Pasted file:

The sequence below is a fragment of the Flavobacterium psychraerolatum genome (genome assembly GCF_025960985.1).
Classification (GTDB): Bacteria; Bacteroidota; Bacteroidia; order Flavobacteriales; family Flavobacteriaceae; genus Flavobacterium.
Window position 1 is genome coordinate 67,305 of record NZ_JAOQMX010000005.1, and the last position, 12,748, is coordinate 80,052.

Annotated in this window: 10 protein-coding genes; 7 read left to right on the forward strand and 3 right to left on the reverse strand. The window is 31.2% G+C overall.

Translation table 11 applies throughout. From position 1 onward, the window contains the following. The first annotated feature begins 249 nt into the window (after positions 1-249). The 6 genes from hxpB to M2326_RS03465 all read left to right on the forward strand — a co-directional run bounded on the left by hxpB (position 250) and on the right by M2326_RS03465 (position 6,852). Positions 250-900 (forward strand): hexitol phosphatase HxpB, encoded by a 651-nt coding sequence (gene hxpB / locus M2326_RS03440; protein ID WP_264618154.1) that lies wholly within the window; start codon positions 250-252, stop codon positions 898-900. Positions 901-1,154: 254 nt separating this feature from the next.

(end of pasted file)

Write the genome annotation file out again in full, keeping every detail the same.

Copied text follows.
The sequence below is a fragment of the Flavobacterium psychraerolatum genome (genome assembly GCF_025960985.1).
Classification (GTDB): Bacteria; Bacteroidota; Bacteroidia; order Flavobacteriales; family Flavobacteriaceae; genus Flavobacterium.
Window position 1 is genome coordinate 67,305 of record NZ_JAOQMX010000005.1, and the last position, 12,748, is coordinate 80,052.

Annotated in this window: 10 protein-coding genes; 7 read left to right on the forward strand and 3 right to left on the reverse strand. The window is 31.2% G+C overall.

Translation table 11 applies throughout. From position 1 onward, the window contains the following. The first annotated feature begins 249 nt into the window (after positions 1-249). The 6 genes from hxpB to M2326_RS03465 all read left to right on the forward strand — a co-directional run bounded on the left by hxpB (position 250) and on the right by M2326_RS03465 (position 6,852). Positions 250-900 (forward strand): hexitol phosphatase HxpB, encoded by a 651-nt coding sequence (gene hxpB / locus M2326_RS03440; protein ID WP_264618154.1) that lies wholly within the window; start codon positions 250-252, stop codon positions 898-900. Positions 901-1,154: 254 nt separating this feature from the next.